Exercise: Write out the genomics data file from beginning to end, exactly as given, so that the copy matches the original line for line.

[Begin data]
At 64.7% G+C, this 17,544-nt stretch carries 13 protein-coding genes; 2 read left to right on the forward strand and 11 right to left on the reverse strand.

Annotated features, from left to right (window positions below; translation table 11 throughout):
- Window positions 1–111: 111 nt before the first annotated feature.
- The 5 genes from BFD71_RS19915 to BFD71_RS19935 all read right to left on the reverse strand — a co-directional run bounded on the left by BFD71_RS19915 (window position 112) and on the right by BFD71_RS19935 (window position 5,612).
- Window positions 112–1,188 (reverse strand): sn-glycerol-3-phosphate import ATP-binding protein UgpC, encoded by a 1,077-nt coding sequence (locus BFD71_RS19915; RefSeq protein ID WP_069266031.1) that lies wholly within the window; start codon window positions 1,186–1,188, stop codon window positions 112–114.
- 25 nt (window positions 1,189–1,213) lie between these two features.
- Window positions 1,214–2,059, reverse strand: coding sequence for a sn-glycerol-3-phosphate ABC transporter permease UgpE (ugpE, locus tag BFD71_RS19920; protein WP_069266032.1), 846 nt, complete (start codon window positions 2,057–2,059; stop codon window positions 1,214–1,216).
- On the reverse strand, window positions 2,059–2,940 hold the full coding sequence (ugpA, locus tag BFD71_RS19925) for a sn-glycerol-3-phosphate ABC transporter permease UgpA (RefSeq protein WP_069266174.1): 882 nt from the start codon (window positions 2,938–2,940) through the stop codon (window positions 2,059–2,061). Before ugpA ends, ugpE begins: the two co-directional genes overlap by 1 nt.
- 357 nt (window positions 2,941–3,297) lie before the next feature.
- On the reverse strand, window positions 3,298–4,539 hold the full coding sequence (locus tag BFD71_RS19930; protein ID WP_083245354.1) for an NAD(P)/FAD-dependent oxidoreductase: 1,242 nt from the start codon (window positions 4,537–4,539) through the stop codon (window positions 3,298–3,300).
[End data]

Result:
At 64.7% G+C, this 17,544-nt stretch carries 13 protein-coding genes; 2 read left to right on the forward strand and 11 right to left on the reverse strand.

Annotated features, from left to right (window positions below; translation table 11 throughout):
- Window positions 1–111: 111 nt before the first annotated feature.
- The 5 genes from BFD71_RS19915 to BFD71_RS19935 all read right to left on the reverse strand — a co-directional run bounded on the left by BFD71_RS19915 (window position 112) and on the right by BFD71_RS19935 (window position 5,612).
- Window positions 112–1,188 (reverse strand): sn-glycerol-3-phosphate import ATP-binding protein UgpC, encoded by a 1,077-nt coding sequence (locus BFD71_RS19915; RefSeq protein ID WP_069266031.1) that lies wholly within the window; start codon window positions 1,186–1,188, stop codon window positions 112–114.
- 25 nt (window positions 1,189–1,213) lie between these two features.
- Window positions 1,214–2,059, reverse strand: coding sequence for a sn-glycerol-3-phosphate ABC transporter permease UgpE (ugpE, locus tag BFD71_RS19920; protein WP_069266032.1), 846 nt, complete (start codon window positions 2,057–2,059; stop codon window positions 1,214–1,216).
- On the reverse strand, window positions 2,059–2,940 hold the full coding sequence (ugpA, locus tag BFD71_RS19925) for a sn-glycerol-3-phosphate ABC transporter permease UgpA (RefSeq protein WP_069266174.1): 882 nt from the start codon (window positions 2,938–2,940) through the stop codon (window positions 2,059–2,061). Before ugpA ends, ugpE begins: the two co-directional genes overlap by 1 nt.
- 357 nt (window positions 2,941–3,297) lie before the next feature.
- On the reverse strand, window positions 3,298–4,539 hold the full coding sequence (locus tag BFD71_RS19930; protein ID WP_083245354.1) for an NAD(P)/FAD-dependent oxidoreductase: 1,242 nt from the start codon (window positions 4,537–4,539) through the stop codon (window positions 3,298–3,300).